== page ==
Figure 74 (c) – Blessed Sacrament Slab

Near the Pilar Monastery a granite stone slab, depicting the Blessed Sacrament was found below some trees in the garden. It is a sculpture of the 17th century.


In the construction of the walls of the Churches in Goa, the angles taken for the curvilinear furnishings of the vaults resemble more the stupas and the Indian temples, than their European counterpart which is flat. The reticulations on the exterior walls also carry a lot of Indian motifs, especially in the form of natural flora which are not present in the architectural designs of the Churches in the West. The character of the altar retables too, conforms more to the Indian deities in the temple wood sculptures. Our Padma Bhushan, Dr Jose Pereira, mentioned in Chapter 5, Section 7 (A) (vi) refers to this as the Indian Baroque20, as distinct from the European Baroque. See the figure 75 b in the next Chapter 10.

Figure 74 (d) The Pilar Cross

Jesus died on a wooden Cross. The Cross became the symbol of Christians. However, the rains and weather conditions would not allow wooden crosses to last in the open for a long time. Hence people resorted to stone crosses.

On the Pilar hillock, from 1613 to 1944, there was only one building – the Pilar Monastery – surrounded by thick overgrowth of forest. In the 18th century, because lightning struck the hillock, the Grand Master of the Capuchos ordered a stone Cross to be erected in that place, as an inscription in Portuguese, carved vertically on the Cross, shows. The Cross was mounted about a hundred metres away from the Monastery building, as seen alongside. Its pedestal is a later enlargement, around 1963.

That Cross occupies the central stage among the buildings that came up on the Pilar hillock after 1945, as we shall see in Chapter 13.

Figure 74 (e) – St Valentine

A granite statue was found dumped in a pit by the roadside by Mr Shawn Almeida in Utorda and offered by him to Pilar Museum. It is a rare statue of stone, as most of the statues venerated in the Churches and Christian homes in Goa are made of wood, except those displayed in the niches of the frontispieces of the Churches and Chapels. The pedestal of this statue is broken. It contained the name of the saint. Only two letters of the name are legible “S V” which makes us conjecture that the statue may be depicting St Valentine, the famous priest martyr of the time of the Roman Emperor Diocletian. St Valentine is said to have been a physician. He was imprisoned for giving aid to prisoners, and while there, he converted the gaoler by restoring sight to the gaoler’s daughter. For this he was accused of sorcery and condemned to death. He died beaten and beheaded in about 289 AD at Rome.  There was a Roman pagan custom for men and women to write love letters in mid-February; later on, when Rome was Christianised, this became Valentine’s Day.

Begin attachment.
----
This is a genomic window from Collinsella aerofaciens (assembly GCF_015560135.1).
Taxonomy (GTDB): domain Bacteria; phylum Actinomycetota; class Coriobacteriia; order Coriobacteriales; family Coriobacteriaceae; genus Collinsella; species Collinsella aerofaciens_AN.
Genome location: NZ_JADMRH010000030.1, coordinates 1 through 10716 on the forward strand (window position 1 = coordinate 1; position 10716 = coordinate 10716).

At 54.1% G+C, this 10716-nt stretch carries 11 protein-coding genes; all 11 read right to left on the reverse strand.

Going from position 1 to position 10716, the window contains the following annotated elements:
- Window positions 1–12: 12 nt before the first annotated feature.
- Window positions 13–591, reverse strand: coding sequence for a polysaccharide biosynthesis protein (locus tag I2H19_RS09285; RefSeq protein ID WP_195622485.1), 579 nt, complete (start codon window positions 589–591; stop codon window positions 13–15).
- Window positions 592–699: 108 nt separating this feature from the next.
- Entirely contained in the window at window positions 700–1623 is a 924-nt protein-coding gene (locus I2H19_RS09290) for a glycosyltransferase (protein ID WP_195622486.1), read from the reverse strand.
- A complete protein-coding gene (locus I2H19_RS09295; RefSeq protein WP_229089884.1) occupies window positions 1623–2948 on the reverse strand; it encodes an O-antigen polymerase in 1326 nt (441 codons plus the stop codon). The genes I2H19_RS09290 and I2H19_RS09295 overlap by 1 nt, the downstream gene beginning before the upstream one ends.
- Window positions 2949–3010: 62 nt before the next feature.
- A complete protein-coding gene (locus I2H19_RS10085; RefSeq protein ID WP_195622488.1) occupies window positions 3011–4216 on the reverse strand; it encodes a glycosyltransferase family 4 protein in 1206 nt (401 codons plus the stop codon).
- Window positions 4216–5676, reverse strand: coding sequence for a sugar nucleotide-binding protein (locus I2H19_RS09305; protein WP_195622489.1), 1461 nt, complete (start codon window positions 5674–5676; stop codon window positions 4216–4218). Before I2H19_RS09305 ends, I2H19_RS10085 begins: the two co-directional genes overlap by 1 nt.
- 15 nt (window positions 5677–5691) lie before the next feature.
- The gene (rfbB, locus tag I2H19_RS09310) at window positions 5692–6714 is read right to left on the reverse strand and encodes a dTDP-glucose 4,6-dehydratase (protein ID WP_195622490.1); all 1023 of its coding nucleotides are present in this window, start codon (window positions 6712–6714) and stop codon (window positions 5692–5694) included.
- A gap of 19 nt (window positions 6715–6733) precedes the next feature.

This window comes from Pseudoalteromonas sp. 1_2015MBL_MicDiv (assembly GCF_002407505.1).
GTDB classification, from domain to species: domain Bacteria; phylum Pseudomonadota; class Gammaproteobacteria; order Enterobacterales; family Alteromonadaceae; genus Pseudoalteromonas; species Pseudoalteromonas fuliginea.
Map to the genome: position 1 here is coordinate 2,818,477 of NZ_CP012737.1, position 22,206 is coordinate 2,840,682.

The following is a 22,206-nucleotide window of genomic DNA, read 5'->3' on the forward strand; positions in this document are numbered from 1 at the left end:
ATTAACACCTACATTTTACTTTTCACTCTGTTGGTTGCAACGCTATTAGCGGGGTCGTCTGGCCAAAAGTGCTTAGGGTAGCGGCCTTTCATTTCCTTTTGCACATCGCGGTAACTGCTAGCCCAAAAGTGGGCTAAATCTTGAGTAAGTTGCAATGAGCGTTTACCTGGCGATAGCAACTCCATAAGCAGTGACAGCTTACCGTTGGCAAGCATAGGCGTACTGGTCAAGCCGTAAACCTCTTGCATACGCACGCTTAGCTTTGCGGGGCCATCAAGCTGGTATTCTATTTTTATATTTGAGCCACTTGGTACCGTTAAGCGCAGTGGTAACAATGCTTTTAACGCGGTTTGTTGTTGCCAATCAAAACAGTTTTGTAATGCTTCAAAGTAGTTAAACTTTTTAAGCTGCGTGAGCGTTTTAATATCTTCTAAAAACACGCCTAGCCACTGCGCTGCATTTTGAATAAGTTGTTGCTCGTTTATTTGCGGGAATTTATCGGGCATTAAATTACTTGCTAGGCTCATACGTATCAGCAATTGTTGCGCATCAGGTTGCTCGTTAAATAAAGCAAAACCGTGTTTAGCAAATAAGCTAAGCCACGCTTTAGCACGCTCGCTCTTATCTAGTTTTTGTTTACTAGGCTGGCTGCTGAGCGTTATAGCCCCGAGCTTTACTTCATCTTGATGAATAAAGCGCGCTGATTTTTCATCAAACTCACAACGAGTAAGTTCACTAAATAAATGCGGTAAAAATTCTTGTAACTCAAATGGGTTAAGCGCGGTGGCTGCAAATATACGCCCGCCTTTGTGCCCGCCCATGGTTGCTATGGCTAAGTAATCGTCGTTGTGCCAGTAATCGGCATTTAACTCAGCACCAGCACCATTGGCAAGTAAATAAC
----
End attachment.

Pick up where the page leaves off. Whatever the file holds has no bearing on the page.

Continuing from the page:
1 Rui Gomes Pereira, Hindu Temples and Deities, Print-well Press, Panjim, 1978, p.7

2 Achilles Meersman ,The Franciscan Provinces of India pp. 161`-162

3 D. de Couto, Decada Quinta da Asia, liv. 3, Ch. 8, p. 275, Coimbra, Bibliotheca da Universidade, 1936; George Mark Moraes, op. cit p. 237

4 George Mark Moraes, op. cit p. 233 from which this paragraph is taken. Moraes says that the Order of the King is recorded at the Tombo Geral of Francisco Paes of 1595.

5 Cunha Rivara, Arquivo Portugues Oriental, Imprensa Nacional, 1857-77, Fac. 5, Part 1 p. 174

6 Gaspar Correia, Lendas da India, Lisboa, Tipografia da Academia Real das Ciencias, 1862, Vol. IV, pp. 289-290; Wicki, Documenta Indica I, Rome, 1975, p. 793

7 C. C. de Nazareth, Mitras… op. cit p. 8 speaks of another Order of the King John III dated 8th March 1546 to the Viceroy D Joao de Castro. The words contained in the Order of the King and in the Provisao of Viceroy Antao de Noronha are more or less the same. Also see Achilles Meersmam, op. cit p.105

8 Pe. G. Saldanha, Historia de Goa, Nova Goa, Casa Editora Livraria Coelho, 1925, Vol. II p.251

9 Ibidem, pp.195-198

10 Schurhammer and Wicki, Epistolae… Vol I op. cit p. 282

11 Idem, Vol. II, pp. 60-61

12 Pope Clement X’s brief “Cum lastima ad aures” dated 23-12-1673: Cfr.C. J. Costa, A Missiological Conflict between Padroado and Propaganda in the East, Pilar Publications, 1997, p 48

13 Schurhammer and Wicki, op. cit p.281

14 J Brodrick, St Francis Xavier, Wicklow Press, New York, 1952, p.188. At that time, a fanan was the price of one plump chicken.

15Boletim Official do Governo do Estado da India, No. 9, dated 25/1/1881.

16 Rui Gomes Pereira, op cit. p. 7-84

17 C. J. Costa (this author), Missionary Contribution to Ecology, TAUZ, A journal of Science, Religion and Society by Sangam Publications, Vol. II, No1, May 2008, pp. 51-55.

18 Mariano Saldanha. Oriente Portugues,Vol V – VI, 1908. The above article on TAUZ, gives the details and names of those plants.

19 C. J. Costa, Religious Identities in the Heritage of Govapuri, DECCAN STUDIES, Hyderabad, December2003 Vol. I. No.1 pp. 63 & 66.

20 Dr Jose Pereira, Churches of Goa ,Indo-Baroque Quintet, Oxford University Press, New Delhi, 2002, pp72-90